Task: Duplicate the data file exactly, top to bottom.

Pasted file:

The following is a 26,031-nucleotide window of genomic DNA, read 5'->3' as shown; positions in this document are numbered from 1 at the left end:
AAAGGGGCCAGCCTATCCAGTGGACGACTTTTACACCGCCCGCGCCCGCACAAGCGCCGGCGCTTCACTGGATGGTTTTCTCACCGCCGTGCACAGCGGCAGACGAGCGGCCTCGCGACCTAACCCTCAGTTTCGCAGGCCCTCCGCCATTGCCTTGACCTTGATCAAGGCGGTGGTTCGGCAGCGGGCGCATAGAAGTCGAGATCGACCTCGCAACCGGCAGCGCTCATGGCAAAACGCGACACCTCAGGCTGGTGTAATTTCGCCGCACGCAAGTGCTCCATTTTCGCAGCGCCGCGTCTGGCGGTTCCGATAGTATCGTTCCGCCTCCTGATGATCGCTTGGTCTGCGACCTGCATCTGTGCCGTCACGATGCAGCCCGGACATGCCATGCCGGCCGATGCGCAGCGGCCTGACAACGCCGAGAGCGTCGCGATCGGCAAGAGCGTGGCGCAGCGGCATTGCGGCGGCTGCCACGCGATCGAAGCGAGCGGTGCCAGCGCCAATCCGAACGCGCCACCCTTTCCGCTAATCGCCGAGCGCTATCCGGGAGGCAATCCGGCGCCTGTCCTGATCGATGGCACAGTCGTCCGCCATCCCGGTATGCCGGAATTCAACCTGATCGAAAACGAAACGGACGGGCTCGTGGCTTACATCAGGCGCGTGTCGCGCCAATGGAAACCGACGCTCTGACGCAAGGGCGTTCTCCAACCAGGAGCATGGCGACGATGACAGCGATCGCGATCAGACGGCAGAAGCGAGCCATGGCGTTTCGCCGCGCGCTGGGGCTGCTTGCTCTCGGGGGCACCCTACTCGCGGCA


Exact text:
The following is a 26,031-nucleotide window of genomic DNA, read 5'->3' as shown; positions in this document are numbered from 1 at the left end:
AAAGGGGCCAGCCTATCCAGTGGACGACTTTTACACCGCCCGCGCCCGCACAAGCGCCGGCGCTTCACTGGATGGTTTTCTCACCGCCGTGCACAGCGGCAGACGAGCGGCCTCGCGACCTAACCCTCAGTTTCGCAGGCCCTCCGCCATTGCCTTGACCTTGATCAAGGCGGTGGTTCGGCAGCGGGCGCATAGAAGTCGAGATCGACCTCGCAACCGGCAGCGCTCATGGCAAAACGCGACACCTCAGGCTGGTGTAATTTCGCCGCACGCAAGTGCTCCATTTTCGCAGCGCCGCGTCTGGCGGTTCCGATAGTATCGTTCCGCCTCCTGATGATCGCTTGGTCTGCGACCTGCATCTGTGCCGTCACGATGCAGCCCGGACATGCCATGCCGGCCGATGCGCAGCGGCCTGACAACGCCGAGAGCGTCGCGATCGGCAAGAGCGTGGCGCAGCGGCATTGCGGCGGCTGCCACGCGATCGAAGCGAGCGGTGCCAGCGCCAATCCGAACGCGCCACCCTTTCCGCTAATCGCCGAGCGCTATCCGGGAGGCAATCCGGCGCCTGTCCTGATCGATGGCACAGTCGTCCGCCATCCCGGTATGCCGGAATTCAACCTGATCGAAAACGAAACGGACGGGCTCGTGGCTTACATCAGGCGCGTGTCGCGCCAATGGAAACCGACGCTCTGACGCAAGGGCGTTCTCCAACCAGGAGCATGGCGACGATGACAGCGATCGCGATCAGACGGCAGAAGCGAGCCATGGCGTTTCGCCGCGCGCTGGGGCTGCTTGCTCTCGGGGGCACCCTACTCGCGGCA